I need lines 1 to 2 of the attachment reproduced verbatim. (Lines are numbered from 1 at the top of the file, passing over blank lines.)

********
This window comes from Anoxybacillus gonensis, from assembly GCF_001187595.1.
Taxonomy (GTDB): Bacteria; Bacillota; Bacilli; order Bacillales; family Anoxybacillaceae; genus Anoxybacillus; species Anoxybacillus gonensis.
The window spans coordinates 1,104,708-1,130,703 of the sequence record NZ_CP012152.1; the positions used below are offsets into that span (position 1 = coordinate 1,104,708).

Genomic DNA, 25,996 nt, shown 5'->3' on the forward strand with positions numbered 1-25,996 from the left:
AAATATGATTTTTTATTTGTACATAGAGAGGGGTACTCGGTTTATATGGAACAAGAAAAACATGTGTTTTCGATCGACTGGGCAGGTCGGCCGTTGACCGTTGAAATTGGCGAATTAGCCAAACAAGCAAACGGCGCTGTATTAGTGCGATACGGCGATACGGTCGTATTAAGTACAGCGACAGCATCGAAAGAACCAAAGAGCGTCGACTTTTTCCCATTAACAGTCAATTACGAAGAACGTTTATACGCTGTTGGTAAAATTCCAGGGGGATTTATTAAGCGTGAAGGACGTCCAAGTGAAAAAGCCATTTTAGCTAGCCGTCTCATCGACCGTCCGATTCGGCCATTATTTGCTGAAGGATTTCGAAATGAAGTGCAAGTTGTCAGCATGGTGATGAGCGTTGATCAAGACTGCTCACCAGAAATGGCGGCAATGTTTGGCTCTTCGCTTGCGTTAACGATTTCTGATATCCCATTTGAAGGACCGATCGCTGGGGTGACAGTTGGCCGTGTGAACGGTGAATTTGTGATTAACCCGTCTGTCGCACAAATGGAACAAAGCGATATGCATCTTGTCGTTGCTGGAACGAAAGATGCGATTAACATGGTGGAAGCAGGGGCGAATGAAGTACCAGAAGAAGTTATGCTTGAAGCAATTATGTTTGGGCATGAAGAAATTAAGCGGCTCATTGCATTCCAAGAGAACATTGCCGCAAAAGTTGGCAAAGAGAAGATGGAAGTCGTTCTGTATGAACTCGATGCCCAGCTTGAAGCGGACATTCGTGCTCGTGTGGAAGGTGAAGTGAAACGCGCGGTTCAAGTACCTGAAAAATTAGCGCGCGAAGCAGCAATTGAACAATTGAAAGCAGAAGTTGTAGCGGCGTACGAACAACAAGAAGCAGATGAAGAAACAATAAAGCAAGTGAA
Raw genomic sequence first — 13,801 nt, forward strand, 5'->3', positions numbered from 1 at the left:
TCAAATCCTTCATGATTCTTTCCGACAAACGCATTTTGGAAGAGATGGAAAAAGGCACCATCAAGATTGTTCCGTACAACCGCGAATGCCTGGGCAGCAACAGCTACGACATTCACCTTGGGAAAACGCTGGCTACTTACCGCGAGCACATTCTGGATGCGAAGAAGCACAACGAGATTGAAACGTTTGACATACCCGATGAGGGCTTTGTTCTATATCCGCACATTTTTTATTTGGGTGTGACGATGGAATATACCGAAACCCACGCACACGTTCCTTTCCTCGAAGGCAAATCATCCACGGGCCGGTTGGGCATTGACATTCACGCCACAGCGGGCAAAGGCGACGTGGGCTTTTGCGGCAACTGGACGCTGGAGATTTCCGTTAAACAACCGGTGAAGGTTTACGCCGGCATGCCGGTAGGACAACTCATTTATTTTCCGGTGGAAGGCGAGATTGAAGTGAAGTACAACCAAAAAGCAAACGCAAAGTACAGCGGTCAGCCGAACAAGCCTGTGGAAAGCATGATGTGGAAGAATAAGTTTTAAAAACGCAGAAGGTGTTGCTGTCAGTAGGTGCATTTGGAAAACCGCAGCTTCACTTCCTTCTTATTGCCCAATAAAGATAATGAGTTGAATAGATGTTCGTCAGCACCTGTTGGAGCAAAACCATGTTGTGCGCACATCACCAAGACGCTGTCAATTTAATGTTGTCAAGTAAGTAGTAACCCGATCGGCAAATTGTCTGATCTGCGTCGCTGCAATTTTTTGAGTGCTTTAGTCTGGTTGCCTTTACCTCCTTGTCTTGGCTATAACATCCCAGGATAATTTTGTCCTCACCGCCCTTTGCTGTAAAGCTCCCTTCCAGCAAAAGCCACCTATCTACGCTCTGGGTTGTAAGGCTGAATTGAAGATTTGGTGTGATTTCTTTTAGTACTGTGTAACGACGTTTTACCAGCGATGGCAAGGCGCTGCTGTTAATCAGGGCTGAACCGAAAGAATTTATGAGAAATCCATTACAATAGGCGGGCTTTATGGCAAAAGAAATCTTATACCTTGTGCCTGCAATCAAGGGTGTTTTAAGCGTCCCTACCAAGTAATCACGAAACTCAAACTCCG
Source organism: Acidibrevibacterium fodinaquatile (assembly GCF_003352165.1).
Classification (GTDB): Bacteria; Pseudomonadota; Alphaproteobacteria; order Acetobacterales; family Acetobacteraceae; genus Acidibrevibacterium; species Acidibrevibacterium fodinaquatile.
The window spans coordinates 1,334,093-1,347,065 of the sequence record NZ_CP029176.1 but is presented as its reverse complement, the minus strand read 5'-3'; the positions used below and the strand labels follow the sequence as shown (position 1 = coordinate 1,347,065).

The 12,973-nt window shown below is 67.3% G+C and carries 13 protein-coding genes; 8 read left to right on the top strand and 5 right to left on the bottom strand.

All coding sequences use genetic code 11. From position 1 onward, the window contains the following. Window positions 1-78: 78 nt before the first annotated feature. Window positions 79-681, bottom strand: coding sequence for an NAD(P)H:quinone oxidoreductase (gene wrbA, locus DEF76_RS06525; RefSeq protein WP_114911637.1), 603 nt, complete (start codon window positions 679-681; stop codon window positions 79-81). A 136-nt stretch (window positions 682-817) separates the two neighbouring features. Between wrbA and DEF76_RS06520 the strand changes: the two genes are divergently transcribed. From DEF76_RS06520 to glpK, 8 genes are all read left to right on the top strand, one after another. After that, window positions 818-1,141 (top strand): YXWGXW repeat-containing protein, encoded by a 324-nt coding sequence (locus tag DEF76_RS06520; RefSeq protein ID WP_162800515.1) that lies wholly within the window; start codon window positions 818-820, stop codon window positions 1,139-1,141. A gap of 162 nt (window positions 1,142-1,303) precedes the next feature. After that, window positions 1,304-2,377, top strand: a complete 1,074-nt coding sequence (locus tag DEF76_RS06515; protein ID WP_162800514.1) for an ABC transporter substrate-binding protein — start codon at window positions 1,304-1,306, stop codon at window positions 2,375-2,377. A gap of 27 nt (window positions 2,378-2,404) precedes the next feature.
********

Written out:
This window comes from Anoxybacillus gonensis, from assembly GCF_001187595.1.
Taxonomy (GTDB): Bacteria; Bacillota; Bacilli; order Bacillales; family Anoxybacillaceae; genus Anoxybacillus; species Anoxybacillus gonensis.